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6 Degrees Entertainment

Title - ‘Welcome 2 My Nightmare’ (UMe)
Artist - Alice Cooper

Every great production deserves a sequel – even if comes 35-plus years after the original!

And so Alice Cooper's widely anticipated new album, Welcome 2 My Nightmare, recorded with longtime collaborator Bob Ezrin, who produced the original multi-platinum Welcome To My Nightmare album (1975), picks up right where they left off - with Alice trapped in his own warped mind!

We begin the nightmare with 'I Am Made Of You,' a song that (seemingly) starts off with a little bout of the Halloween-film score! A song that doesn't come screaming out at you, its melodic vibe is a surprise, and a welcome one at that. Next is the frantic 'Caffeine,' before the Halloween-film score piano is back within the two minute 'The Nightmare Returns.'

A barnstorming 'A Runaway Train' is next, with the oddly-out-of-place 'Last Man On Earth' following behind. Coming across as the red-headed step brother of a long lost sideshow, the track is different, that's for sure! The Oasis-sounding 'The Congregation' is an anthem of a song if ever there was, before the poppy, 'I'll Bite Your Face Off' is sprung on us.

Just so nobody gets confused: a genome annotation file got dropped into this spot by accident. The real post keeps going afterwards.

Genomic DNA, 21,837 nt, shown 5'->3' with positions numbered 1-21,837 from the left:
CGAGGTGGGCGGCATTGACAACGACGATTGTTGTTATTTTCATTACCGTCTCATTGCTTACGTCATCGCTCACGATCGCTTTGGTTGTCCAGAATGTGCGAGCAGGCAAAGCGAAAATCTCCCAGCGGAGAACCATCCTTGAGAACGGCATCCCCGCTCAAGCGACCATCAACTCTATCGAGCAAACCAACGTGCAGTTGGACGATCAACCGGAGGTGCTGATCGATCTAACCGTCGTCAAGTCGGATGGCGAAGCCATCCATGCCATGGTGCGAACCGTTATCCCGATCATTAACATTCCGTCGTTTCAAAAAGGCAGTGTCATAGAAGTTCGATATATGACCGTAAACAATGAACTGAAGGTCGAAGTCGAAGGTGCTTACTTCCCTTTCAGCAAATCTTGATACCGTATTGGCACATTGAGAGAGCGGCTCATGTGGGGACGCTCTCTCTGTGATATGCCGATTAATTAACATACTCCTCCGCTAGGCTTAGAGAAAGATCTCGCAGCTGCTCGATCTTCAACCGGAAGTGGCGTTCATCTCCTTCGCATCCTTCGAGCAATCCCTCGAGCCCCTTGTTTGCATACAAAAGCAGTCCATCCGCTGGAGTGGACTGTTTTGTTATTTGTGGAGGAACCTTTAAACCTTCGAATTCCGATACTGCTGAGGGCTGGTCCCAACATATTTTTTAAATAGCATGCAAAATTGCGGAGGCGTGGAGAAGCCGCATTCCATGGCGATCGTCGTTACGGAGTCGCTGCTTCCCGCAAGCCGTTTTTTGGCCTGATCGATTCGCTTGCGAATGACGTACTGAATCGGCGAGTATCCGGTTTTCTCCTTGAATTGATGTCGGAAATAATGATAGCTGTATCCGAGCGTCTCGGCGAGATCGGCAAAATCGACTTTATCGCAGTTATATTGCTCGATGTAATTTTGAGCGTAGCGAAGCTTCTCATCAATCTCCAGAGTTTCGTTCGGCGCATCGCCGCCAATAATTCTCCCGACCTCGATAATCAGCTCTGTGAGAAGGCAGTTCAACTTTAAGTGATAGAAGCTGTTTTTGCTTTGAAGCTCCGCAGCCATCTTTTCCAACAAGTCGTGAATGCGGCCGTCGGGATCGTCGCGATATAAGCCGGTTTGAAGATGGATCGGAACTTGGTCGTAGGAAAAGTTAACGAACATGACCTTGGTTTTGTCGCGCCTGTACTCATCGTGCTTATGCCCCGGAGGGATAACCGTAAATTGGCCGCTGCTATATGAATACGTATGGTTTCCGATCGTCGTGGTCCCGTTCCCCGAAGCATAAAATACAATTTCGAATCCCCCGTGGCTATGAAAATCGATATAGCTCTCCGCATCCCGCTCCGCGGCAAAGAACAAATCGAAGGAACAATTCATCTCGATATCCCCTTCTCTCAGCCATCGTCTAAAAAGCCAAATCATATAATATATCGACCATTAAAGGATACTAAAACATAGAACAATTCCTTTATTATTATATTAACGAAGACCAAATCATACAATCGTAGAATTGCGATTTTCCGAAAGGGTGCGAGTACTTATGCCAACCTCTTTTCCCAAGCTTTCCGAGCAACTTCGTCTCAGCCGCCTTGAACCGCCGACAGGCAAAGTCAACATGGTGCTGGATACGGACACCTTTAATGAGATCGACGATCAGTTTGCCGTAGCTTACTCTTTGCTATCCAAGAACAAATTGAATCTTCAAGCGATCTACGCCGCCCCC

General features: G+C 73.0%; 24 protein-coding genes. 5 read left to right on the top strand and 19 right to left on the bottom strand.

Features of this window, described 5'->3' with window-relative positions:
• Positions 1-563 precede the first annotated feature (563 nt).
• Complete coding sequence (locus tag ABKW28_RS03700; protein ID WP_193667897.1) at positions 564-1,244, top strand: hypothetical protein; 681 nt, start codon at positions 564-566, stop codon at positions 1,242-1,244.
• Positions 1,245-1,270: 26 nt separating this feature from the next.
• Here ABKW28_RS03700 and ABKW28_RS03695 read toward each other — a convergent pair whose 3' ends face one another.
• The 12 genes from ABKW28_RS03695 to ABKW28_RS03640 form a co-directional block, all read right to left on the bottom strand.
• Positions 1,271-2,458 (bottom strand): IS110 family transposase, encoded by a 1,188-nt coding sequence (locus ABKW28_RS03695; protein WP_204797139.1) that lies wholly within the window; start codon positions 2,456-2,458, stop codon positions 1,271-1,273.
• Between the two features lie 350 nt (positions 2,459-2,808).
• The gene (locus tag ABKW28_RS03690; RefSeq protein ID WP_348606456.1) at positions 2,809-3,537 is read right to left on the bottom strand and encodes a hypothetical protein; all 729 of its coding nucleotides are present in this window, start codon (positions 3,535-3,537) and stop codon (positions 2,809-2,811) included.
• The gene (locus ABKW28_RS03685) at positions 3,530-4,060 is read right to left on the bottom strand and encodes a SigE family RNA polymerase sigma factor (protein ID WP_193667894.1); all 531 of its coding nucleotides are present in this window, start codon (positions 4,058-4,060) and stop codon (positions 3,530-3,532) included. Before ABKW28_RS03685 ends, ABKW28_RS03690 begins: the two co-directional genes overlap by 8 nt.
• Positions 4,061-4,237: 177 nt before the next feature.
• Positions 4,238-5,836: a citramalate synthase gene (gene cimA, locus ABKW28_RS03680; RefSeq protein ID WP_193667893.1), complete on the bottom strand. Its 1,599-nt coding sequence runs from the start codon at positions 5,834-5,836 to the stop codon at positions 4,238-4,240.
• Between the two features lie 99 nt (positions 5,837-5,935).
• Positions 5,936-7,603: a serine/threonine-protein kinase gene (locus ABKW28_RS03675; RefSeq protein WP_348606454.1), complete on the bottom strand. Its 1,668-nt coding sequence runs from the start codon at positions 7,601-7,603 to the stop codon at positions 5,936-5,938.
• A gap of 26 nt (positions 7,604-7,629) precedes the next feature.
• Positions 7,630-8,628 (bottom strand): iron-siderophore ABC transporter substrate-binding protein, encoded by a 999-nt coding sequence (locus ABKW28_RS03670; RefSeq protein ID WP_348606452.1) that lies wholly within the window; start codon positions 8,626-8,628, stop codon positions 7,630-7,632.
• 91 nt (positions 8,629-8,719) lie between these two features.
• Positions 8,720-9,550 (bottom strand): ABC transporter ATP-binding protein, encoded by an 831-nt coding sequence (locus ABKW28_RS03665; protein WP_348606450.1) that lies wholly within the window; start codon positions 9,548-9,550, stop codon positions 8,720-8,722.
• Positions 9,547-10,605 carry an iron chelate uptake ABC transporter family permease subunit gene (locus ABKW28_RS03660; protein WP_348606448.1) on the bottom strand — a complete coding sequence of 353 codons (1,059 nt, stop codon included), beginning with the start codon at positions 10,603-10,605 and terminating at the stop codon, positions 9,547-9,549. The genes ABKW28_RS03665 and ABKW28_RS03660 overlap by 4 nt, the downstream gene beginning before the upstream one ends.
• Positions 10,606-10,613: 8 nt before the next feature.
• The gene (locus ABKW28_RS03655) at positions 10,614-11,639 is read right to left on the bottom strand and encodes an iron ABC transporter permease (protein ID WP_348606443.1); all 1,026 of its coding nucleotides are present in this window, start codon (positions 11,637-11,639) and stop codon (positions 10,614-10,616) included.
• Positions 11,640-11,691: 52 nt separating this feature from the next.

But oh dear, the rap-fused 'Disco Bloodbath Boogie' is just plain hard to listen to, and is definitely a track that demeans this album. And, just when you hope that a song titled 'Ghouls Gone Wild' would go a long way - if only for the title - in salvaging some musical pride back for Cooper, it doesn't! Indeed, the hole gets deeper as it would have slotted into a 2011 version 'Grease' quite easily!

The slow, sweetly sung 'Something To Remember Me By' is quite possibly, if only for my money, the best track on this new album. The harder, more demented Cooper comes out to play in 'When Hell Comes Home' (a sad tale of domestic abuse), before a cracklin,' and totally left of center duet with Ke$ha on 'What Baby Wants.'

Church bells toll for the album filler 'I Gotta Get Outta Here,' with the album being rounded out by 'The Underture.' A near six-minute instrumental full of musical hills and valleys, is there a need for such a thing as an album closer? Well, not in my eyes, sorry, but it does wrap this MOR album up perfectly, I guess!

Reviewed by: Russell A. Trunk

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